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>> ladies, thank you so much for your courage and for sharing this and for being who you are in sharing your story. appreciate it. >> thank you for having us. >> and of course in addition to the book coming out august 5th there's also a free educational iphone app. next sunday we'll talk with the genetic counselor about testing and whether or not your insurance will cover it and this programming note. empowered patient taking control of your health care. a special by senior health correspondent elizabeth cohen airs tonight at 7:00 p.m. eastern right here on cnn. president obama's former chief of staff wants chicago residents to tell him like it is as he tours the city tomorrow. one more step in rahm emanuel's run for mayor. a political update coming up. a d and launched a d
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we create and broadcast content and then distribute it across tv, the web, and via mobile. i even use the web to get paid. with acceptpay from american express open, we now invoice advertisers and receive payments digitally. and i get paid on average three weeks faster. booming is never looking for a check in the mail. because it's already in my email. it's work through the grime and the muck, month. tow and pull without getting stuck month. sweat every day to make an honest buck...month. and if you're gonna try and do this in anything other than a chevy... well, good luck...month. great deals on the complete family of chevy trucks all backed for a hundred thousand miles. it's truck month. during truck month, use your all-star edition discount for a total value of five thousand dollars on silverado. see your local chevrolet dealer.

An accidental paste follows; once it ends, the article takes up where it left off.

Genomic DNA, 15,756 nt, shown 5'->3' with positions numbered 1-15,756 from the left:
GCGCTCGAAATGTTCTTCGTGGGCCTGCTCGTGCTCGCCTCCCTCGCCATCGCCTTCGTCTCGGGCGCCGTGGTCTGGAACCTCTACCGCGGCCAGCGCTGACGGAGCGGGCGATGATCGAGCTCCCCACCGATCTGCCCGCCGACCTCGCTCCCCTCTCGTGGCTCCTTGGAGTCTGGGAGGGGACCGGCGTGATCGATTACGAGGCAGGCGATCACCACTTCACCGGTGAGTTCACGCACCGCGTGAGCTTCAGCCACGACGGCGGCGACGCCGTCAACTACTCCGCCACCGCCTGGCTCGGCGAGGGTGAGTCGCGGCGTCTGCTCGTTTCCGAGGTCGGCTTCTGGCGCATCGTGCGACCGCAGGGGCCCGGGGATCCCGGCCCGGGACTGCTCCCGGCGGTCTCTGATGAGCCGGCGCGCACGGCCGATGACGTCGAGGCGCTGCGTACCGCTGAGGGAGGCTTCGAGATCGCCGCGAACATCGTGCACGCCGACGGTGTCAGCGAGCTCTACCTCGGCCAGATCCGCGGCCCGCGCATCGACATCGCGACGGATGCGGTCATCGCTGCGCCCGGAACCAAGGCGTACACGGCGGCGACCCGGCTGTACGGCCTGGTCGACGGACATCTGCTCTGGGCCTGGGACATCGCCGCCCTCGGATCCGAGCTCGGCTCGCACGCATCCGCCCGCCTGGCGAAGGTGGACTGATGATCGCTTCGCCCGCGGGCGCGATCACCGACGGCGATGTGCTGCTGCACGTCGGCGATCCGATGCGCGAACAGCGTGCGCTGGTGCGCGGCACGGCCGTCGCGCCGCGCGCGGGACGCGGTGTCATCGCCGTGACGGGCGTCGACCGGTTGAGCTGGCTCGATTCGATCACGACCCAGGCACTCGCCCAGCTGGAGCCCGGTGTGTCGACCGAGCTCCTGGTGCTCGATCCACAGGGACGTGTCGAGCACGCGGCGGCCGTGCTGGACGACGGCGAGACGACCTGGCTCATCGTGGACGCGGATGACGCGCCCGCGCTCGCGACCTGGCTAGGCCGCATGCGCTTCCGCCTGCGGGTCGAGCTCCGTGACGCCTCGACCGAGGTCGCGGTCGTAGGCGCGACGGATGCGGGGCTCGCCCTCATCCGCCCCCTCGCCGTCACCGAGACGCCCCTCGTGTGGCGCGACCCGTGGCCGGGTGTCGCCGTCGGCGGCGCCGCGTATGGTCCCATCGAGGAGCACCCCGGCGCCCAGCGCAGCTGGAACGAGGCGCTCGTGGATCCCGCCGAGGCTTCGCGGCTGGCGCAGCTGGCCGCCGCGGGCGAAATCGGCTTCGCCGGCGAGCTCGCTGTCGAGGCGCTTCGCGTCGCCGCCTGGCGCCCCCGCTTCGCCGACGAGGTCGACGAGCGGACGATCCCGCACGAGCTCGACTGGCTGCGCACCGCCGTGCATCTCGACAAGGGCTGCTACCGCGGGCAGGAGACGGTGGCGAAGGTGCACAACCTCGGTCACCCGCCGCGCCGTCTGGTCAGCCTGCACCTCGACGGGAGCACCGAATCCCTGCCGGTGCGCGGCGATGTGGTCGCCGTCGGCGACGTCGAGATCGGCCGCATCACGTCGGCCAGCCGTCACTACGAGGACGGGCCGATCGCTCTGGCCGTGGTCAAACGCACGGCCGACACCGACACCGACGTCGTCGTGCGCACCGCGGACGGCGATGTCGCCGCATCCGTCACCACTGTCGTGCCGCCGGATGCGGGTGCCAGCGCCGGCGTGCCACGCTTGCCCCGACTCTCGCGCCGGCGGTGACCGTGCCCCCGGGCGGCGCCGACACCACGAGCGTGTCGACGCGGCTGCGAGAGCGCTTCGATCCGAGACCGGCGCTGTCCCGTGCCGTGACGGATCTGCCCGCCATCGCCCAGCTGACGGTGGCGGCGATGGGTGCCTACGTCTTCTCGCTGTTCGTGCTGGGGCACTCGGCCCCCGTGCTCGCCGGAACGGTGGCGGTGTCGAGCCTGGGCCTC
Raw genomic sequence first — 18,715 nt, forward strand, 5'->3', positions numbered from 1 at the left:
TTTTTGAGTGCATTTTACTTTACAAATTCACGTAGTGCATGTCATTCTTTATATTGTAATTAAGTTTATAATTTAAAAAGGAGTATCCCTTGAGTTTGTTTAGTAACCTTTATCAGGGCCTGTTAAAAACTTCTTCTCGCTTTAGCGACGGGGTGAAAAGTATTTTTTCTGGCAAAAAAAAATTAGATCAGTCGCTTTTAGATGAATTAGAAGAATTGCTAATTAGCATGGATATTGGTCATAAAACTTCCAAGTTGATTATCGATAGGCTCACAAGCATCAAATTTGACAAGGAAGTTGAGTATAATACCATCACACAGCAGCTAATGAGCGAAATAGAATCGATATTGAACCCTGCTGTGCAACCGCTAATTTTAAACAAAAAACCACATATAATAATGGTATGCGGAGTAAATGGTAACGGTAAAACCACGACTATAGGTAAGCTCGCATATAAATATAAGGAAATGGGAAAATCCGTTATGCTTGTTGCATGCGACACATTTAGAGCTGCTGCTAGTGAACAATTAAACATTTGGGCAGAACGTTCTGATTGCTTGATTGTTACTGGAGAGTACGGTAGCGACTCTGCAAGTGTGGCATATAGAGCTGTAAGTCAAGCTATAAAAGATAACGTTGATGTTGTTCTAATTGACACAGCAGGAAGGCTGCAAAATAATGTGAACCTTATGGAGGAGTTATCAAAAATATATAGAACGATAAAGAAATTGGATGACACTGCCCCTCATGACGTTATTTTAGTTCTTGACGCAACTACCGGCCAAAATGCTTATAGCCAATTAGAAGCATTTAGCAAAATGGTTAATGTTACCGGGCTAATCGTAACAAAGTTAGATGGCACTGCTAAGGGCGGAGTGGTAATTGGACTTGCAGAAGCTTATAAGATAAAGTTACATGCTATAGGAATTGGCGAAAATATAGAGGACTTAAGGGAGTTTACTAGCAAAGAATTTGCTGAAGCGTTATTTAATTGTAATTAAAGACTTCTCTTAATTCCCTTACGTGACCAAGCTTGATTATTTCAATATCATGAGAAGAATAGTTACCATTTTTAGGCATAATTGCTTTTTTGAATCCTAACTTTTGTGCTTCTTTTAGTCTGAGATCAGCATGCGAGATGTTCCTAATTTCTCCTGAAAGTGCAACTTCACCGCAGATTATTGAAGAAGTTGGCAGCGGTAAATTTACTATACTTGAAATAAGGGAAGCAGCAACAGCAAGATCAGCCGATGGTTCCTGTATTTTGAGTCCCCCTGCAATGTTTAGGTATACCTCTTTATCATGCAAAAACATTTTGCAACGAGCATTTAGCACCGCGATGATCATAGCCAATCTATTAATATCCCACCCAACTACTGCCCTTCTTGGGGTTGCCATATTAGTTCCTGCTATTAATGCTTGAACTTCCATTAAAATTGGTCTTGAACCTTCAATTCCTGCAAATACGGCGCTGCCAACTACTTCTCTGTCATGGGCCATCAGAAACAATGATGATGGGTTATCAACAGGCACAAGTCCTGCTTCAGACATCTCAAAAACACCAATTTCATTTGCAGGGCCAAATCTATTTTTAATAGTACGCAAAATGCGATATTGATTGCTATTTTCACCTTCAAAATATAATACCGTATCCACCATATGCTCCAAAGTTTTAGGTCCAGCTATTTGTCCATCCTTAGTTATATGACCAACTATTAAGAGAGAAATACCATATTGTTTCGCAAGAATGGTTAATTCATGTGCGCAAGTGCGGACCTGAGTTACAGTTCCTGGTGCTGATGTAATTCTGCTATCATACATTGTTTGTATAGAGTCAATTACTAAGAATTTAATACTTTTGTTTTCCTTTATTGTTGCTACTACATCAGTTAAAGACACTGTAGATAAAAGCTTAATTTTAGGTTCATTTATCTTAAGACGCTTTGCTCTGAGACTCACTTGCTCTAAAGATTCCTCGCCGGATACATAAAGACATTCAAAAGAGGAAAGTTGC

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let's check on what's hot in the cnn political ticker. rahm emanuel plans to launch a tell it like it is neighborhood tour tomorrow in chicago. that word from his new website. he stepped down friday as president obama's chief of staff wants to hear what chicago residents would like from their next mayor. emanuel is expected to move back to chicago and announce that he's running for the city's highest office. two senators butted heads today over how many congressional seats democrats might lose if the midterm elections. on cnn's "state of the union" republican john cornyn and mendendez says they will give up seats but mendendez says his party will keep the majority in the senate. and the republican party is taking special aim at house
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speaker nancy pelosi. the rnc's fire pelosi bus tour is rolling across the country as the midterm elections draw closer. today's stop las vegas where gop chairman michael steele is holding a rally. for the latest political news, is the place to be. your child is taken to another country and your parental rights are not recognized. changes are on the way. ♪
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the u.s. is hoping to pressure japan to do something
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about international child abductions. when a couple divorces and one is a japanese citizen and the other is not, the japanese parent can hide their children in japan. we look at what u.s. lawmakers are now trying to do to change that. >> reporter: the resolution overwhelmingly passed by the u.s. house of representatives is a call to japan. return abducted american children home to their american parents. for one father in this crowd, it's a small victory in a year of struggle with international laws. >> this is no longary david versus goliath fight. it will not go away until our children are returned. >> reporter: exactly one year ago christopher savoie sat in this chair.
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his ex-wife abducted their two children to japan. a u.s. court gave full custody of the children to savoie but when savoie attempted to take his children to the u.s. embassy, japanese police stopped him and arrested him because he was on japanese soil and japanese law recognizes the ex-wife as custodian and not abductor and savoie was charged with child abduction. savoie was released after more than two weeks but ordered to stay out of japan and away from his children. >> the japanese government needs to do the right thing not just because it's the morally correct thing to do but because it's not in japan's national interest to allow its citizens to continue to ignore international law. >> reporter: the governments of the u.s., u.k., france, italy, spain, canada, australia, and new zealand urged japan to sign onto the international agreement that protects children from child abduction.